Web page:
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Unfreedom for AllHow the World's Injustices Harm You$
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Thomas J. Donahue

Print publication date: 2019

Print ISBN-13: 9780190051686

Published to Oxford Scholarship Online: September 2019

DOI: 10.1093/oso/9780190051686.001.0001

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The Received View and Its Rivals

The Received View and Its Rivals

Chapter:
(p.73) 3 The Received View and Its Rivals
Source:
Unfreedom for All
Author(s):

Thomas J. Donahue-Ochoa

Publisher:
Oxford University Press
DOI:10.1093/oso/9780190051686.003.0004

Chapter 3 considers the received view’s answers to the book’s final two questions, as well as the answers given by rival theories to all five of its questions. It begins by challenging three rival theories of the responsibility to combat injustice. These ground it in a duty of universal altruism or equity, in duties we acquire if we could at least potentially harm the injustice’s victims, or in the theory that oppression makes both the oppressed and the oppressor unfree, so that both have reason to abolish it. The chapter then challenges the received view’s theory that only the victim group are made unfree by oppression, as well as the theory saying that the unfree are the oppressor and the oppressed. It concludes by challenging theories holding that oppression’s ultimate harm is that it alienates or dehumanizes victims, constrains them from achieving their potential, or prevents them from living as free equals.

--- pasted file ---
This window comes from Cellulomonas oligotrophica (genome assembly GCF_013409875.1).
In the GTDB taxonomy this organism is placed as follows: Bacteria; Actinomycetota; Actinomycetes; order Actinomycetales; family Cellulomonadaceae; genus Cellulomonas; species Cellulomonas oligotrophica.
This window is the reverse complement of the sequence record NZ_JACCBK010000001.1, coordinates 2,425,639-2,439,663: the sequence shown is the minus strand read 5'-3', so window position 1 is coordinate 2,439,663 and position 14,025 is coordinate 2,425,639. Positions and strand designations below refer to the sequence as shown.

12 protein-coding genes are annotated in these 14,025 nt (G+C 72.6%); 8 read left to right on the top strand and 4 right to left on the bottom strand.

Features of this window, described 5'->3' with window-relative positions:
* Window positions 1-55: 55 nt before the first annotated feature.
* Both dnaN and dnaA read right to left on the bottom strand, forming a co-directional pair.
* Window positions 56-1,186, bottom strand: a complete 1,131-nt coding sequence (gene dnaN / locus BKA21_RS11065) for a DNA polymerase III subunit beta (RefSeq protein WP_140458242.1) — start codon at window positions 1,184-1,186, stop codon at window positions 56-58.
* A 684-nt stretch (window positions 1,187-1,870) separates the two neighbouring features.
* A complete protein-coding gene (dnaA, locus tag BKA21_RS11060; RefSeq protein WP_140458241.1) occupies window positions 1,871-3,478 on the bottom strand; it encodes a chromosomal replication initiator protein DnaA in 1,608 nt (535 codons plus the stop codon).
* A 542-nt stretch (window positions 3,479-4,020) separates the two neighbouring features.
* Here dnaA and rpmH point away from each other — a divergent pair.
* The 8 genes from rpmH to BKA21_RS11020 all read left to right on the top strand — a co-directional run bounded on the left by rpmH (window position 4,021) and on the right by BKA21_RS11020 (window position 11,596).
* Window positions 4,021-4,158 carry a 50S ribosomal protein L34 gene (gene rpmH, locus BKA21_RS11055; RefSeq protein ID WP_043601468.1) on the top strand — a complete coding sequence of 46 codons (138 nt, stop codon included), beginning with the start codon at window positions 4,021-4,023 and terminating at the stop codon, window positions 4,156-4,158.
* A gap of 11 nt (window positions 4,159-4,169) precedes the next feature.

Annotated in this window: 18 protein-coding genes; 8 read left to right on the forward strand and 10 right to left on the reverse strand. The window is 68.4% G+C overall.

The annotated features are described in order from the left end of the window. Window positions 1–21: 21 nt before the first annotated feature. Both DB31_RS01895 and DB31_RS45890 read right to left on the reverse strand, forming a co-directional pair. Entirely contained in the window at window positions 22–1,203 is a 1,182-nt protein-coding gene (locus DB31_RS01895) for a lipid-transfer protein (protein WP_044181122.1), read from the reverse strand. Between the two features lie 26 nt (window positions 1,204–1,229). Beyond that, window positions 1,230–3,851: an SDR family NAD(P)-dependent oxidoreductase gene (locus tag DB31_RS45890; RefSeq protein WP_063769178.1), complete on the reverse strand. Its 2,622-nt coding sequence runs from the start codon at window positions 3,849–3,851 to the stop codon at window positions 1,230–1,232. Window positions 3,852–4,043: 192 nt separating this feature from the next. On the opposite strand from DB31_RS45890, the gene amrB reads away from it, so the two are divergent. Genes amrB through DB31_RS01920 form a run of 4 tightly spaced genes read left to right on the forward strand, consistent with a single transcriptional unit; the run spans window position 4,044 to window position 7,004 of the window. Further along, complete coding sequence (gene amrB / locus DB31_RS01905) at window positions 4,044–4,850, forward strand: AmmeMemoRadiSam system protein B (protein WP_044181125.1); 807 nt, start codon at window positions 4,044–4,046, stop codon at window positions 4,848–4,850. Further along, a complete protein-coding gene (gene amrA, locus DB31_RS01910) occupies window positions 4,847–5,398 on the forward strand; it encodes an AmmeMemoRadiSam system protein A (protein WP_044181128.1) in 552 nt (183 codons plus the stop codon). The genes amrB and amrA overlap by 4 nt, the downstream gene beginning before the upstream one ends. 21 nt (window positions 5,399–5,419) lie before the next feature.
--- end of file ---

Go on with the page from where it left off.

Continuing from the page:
Keywords:   duties of equity, altruistic duties, positive duties, negative duties, lordship and bondage, alienation, dehumanization, harm of oppression, responsibility for injustice

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